You don't have to tip in takeaway establishments including coffee shops, although they will have a tips jar out, that's definitely not obligatory. Do tip if you get food delivered.

    Tip $1 per drink ordered in a bar. This will pay for itself as in a good bar they'll keep track of this, and you'll end up getting some rounds free - generally every 3rd or 4th round. This worked in quite a few of the ones we visited in New York. And the measures are huge too!

    Happy travelling!
  • mcn_2
    mcn_2 Posts: 4 Newbie
    First Anniversary Combo Breaker
    I cannot believe that just because "it is the custom" people tip. Taxi drivers get a tip, yet they earn c40-50k pa, mcdonalds staff on minimum wage get nowt. Lets start a campaign to end all tipping now. I am serious
  • Dave1167
    Dave1167 Posts: 15 Forumite
    I do not believe in tipping. I know that some will say that there are those that receive low wages because tipping is widely accepted but I, whilst accepting that this happens, consider that we are subscribing to the wages which should be paid by the employer.
    I also accept that staff are 'taxed' on earnings but the culture needs to be changed. When I recently visited Las Vegas I made sure that it was me that carried my bags and refused to be assisted. Why should I be forced into giving a tip just because someone grabs my bag. I was amazed that outside the Hotel a man stood there and waved a taxi in to pick up a fare. People actually gave him a $1 just for doing that. I did manage to see him pull out a wad of notes that would have paid for my holiday!!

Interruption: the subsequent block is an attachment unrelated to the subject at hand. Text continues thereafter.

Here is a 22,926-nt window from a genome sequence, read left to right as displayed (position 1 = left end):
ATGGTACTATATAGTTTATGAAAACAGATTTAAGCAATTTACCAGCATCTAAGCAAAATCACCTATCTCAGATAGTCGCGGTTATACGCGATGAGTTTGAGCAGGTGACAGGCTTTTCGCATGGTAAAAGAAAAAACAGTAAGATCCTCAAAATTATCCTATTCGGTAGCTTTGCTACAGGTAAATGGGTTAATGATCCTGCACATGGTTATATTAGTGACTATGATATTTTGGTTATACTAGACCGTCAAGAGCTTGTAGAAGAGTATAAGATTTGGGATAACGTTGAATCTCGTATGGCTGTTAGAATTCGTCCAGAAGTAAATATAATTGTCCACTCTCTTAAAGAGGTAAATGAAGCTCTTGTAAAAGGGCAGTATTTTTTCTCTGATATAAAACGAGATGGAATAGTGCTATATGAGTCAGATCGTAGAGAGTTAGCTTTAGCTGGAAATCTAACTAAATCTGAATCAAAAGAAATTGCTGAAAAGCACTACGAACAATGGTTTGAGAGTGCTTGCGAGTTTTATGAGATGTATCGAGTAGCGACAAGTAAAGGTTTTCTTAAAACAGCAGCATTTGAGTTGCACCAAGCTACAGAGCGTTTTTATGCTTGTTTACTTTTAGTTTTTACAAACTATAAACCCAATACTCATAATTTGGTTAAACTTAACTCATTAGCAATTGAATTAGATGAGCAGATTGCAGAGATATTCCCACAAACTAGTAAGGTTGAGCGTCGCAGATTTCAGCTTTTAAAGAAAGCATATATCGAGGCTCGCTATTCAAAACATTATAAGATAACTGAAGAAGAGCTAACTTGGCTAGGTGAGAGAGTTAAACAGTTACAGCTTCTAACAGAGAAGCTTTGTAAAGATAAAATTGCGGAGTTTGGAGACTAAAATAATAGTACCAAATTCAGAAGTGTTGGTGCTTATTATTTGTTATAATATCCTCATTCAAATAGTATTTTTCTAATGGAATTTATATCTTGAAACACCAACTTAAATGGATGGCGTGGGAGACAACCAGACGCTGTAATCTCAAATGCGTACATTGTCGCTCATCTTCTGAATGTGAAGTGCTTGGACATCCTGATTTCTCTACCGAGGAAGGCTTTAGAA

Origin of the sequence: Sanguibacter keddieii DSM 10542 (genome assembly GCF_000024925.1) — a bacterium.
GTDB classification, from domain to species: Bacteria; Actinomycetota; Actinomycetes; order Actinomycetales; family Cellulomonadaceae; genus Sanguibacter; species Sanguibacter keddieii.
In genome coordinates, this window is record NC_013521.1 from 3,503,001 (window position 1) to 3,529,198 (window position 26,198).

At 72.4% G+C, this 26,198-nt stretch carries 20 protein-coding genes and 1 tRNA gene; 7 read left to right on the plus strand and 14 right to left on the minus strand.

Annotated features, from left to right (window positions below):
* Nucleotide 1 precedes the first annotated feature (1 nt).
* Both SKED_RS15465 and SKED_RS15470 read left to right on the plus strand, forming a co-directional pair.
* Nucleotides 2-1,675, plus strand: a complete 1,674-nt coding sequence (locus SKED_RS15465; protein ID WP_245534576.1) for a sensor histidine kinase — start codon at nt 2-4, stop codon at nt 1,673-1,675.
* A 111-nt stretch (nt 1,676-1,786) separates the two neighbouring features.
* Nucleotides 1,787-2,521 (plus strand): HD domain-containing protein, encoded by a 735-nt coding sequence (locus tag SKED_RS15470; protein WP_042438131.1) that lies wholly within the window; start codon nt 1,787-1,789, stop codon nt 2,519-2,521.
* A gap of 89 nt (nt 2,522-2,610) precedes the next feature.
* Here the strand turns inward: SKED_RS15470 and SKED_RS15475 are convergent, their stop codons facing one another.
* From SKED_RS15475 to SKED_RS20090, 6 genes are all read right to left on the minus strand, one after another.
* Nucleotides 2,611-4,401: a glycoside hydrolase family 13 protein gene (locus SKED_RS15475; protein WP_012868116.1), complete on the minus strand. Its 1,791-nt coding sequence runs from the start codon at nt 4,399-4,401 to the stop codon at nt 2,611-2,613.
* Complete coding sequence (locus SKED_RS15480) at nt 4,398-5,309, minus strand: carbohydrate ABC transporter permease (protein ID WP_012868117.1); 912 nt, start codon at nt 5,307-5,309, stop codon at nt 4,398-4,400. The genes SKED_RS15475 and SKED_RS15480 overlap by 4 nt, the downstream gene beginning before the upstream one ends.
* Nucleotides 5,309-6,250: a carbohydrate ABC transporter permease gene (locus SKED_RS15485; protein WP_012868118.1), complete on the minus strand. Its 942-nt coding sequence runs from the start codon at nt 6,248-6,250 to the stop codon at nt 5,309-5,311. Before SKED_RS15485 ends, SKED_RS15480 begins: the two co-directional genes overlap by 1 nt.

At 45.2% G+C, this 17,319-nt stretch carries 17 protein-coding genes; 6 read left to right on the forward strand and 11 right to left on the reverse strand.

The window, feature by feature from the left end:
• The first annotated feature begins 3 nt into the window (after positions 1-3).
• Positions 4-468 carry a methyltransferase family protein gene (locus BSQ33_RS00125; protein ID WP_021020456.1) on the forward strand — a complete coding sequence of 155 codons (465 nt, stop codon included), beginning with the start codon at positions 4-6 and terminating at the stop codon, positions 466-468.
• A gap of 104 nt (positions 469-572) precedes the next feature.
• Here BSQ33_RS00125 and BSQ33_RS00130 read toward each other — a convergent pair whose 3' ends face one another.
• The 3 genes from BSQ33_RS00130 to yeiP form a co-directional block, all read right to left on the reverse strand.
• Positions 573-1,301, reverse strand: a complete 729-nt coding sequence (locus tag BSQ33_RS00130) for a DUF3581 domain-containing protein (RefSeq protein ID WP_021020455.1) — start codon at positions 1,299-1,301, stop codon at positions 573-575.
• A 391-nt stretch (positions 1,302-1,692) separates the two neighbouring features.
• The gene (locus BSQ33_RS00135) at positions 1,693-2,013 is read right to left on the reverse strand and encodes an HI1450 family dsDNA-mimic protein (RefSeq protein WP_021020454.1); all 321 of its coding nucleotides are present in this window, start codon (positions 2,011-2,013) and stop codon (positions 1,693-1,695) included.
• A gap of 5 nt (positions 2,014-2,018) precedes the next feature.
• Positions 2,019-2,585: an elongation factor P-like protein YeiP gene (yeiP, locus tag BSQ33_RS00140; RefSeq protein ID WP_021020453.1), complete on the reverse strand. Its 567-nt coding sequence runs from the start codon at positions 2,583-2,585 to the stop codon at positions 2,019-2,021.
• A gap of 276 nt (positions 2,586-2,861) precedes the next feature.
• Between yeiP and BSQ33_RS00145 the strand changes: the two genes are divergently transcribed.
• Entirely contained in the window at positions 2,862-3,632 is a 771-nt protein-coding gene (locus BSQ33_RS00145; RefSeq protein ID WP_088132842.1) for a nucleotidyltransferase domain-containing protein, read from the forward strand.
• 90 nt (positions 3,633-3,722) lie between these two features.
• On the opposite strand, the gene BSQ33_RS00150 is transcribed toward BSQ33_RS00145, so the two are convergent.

Years ago I worked in a very low paid job for the local Council and members of the public benefited from my labours but never once did I get tipped.
    You may call me 'scrooge' but I never get tipped when I save someone's life and I would not expect it. If people refused to accept low wages then management would have to pay a better rate of pay thus removing the need to expect a tip.
    If you visit a shop and get excellent service (and this it what you should get anyway) do you tip? I doubt it. So why tip a waiter just because he carries a plate of food some 20 feet? How about tipping the train driver or sewage worker or hospital staff?
    Sorry but I totally disagree with the whole idea and just will not subscribe to it.
  • Kennuf
    Kennuf Posts: 2 Newbie
    France and Holland
    I work in Paris and Holland. In both tipping a small amount is normal, but if you tip a lot they assume you have too much money!